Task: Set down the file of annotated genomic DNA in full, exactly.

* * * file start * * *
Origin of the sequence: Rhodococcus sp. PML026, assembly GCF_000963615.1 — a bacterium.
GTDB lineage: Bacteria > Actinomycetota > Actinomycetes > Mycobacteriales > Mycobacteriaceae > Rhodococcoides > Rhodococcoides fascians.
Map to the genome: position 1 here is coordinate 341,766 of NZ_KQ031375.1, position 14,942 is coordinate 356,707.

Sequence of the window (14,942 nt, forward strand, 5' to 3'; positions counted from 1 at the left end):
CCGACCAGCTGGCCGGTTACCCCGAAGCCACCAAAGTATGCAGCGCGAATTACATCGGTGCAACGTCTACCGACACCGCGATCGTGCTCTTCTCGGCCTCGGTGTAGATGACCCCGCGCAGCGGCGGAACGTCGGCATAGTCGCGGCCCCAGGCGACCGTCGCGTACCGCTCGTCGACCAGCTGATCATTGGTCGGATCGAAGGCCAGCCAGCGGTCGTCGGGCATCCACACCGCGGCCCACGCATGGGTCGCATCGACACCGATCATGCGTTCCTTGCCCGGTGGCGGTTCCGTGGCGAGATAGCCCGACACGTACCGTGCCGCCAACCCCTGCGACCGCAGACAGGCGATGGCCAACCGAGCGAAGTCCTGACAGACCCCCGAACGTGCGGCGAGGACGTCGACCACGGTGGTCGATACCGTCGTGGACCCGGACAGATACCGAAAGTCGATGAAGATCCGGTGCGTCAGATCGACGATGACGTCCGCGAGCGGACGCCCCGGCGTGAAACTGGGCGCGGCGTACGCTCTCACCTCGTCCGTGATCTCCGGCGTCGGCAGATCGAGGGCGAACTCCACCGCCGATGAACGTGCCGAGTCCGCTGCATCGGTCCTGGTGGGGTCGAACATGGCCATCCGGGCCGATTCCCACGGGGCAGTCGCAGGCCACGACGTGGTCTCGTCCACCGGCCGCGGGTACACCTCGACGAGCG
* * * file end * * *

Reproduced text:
Origin of the sequence: Rhodococcus sp. PML026, assembly GCF_000963615.1 — a bacterium.
GTDB lineage: Bacteria > Actinomycetota > Actinomycetes > Mycobacteriales > Mycobacteriaceae > Rhodococcoides > Rhodococcoides fascians.
Map to the genome: position 1 here is coordinate 341,766 of NZ_KQ031375.1, position 14,942 is coordinate 356,707.

Sequence of the window (14,942 nt, forward strand, 5' to 3'; positions counted from 1 at the left end):
CCGACCAGCTGGCCGGTTACCCCGAAGCCACCAAAGTATGCAGCGCGAATTACATCGGTGCAACGTCTACCGACACCGCGATCGTGCTCTTCTCGGCCTCGGTGTAGATGACCCCGCGCAGCGGCGGAACGTCGGCATAGTCGCGGCCCCAGGCGACCGTCGCGTACCGCTCGTCGACCAGCTGATCATTGGTCGGATCGAAGGCCAGCCAGCGGTCGTCGGGCATCCACACCGCGGCCCACGCATGGGTCGCATCGACACCGATCATGCGTTCCTTGCCCGGTGGCGGTTCCGTGGCGAGATAGCCCGACACGTACCGTGCCGCCAACCCCTGCGACCGCAGACAGGCGATGGCCAACCGAGCGAAGTCCTGACAGACCCCCGAACGTGCGGCGAGGACGTCGACCACGGTGGTCGATACCGTCGTGGACCCGGACAGATACCGAAAGTCGATGAAGATCCGGTGCGTCAGATCGACGATGACGTCCGCGAGCGGACGCCCCGGCGTGAAACTGGGCGCGGCGTACGCTCTCACCTCGTCCGTGATCTCCGGCGTCGGCAGATCGAGGGCGAACTCCACCGCCGATGAACGTGCCGAGTCCGCTGCATCGGTCCTGGTGGGGTCGAACATGGCCATCCGGGCCGATTCCCACGGGGCAGTCGCAGGCCACGACGTGGTCTCGTCCACCGGCCGCGGGTACACCTCGACGAGCG